*this may not be the right word here; you have been volunteered by Google to become one of their users, and now want to correct what their automated system screws up. I sympathize with your situation.

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I don't think I would vote the question to be closed, but I suspect those that have consider this effectively a boat programming question, a phrase used to refer to questions that are off-topic on Stack Overflow because they take a more generic question and frame it as "for programmers" when that generic qualification isn't really relevant and only serves to make a non-programming question into one.

Since the Google Knowledge Panel isn't specific to academics (it applies to any people of note, organizations, etc.), you could consider a question "How to manage my own Google Knowledge Panel as an academic?" to be the boat programming version of "How to manage my own Google Knowledge Panel?"

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I think the question should be on-topic, because the OP being an academic is central to the situation and to potential approaches. The knowledge panel of them exists because of their research profile. The specifics of the OPs webpresence (university website, Google scholar profile; no social media) apply only to academics, and to a large fraction of them. Ideas such as "try to get your university adminstration sort this out" could make sense for OP, but do not apply in general.

Thus, the question is NOT boat-programming (where the boatyness of the boat doesn't really matter).

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  • Knowledge panels are not specific to academics. No academics are able to influence Google to solve the problem. Mar 2 at 3:05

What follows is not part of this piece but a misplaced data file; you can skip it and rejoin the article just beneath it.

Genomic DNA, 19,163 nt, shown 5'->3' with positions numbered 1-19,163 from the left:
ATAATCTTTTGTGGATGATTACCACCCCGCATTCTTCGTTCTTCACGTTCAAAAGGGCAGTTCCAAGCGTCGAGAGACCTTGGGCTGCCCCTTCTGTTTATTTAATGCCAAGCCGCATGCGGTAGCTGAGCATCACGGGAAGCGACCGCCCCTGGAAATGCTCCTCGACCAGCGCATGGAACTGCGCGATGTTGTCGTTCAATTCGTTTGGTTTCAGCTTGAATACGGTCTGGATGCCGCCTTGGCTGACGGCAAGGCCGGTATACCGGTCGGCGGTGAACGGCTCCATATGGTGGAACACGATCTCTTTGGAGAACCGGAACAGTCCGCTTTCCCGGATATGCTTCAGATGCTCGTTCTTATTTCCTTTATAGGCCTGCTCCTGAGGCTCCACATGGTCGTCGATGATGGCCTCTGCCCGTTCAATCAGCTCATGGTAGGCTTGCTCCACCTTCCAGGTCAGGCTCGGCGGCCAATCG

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The question should be closed as off-topic for the reason Bryan Krause gave:

Since the Google Knowledge Panel isn't specific to academics (it applies to any people of note, organizations, etc.), you could consider a question "How to manage my own Google Knowledge Panel as an academic?" to be the boat programming version of "How to manage my own Google Knowledge Panel?"

We get a lot of questions about the way Google products work on this site, and they are often unhelpful questions because only Google knows the answer, and they are not telling. Further, many of the tech support questions we get do not fit with the topical themes of the site.

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  • You said "the only reason Google created this knowledge panel for me is because I publish research papers." If you asked "How do I get Google to create a panel for me based on my research papers?" that might be a reason not to close your question as out of scope. But your question is about claiming and editing the panel, which is not related to the reason the panel was created. Also, questions about Google's trade secrets might be closed as opinion-based, since we do not know the secrets. Feb 22 at 21:58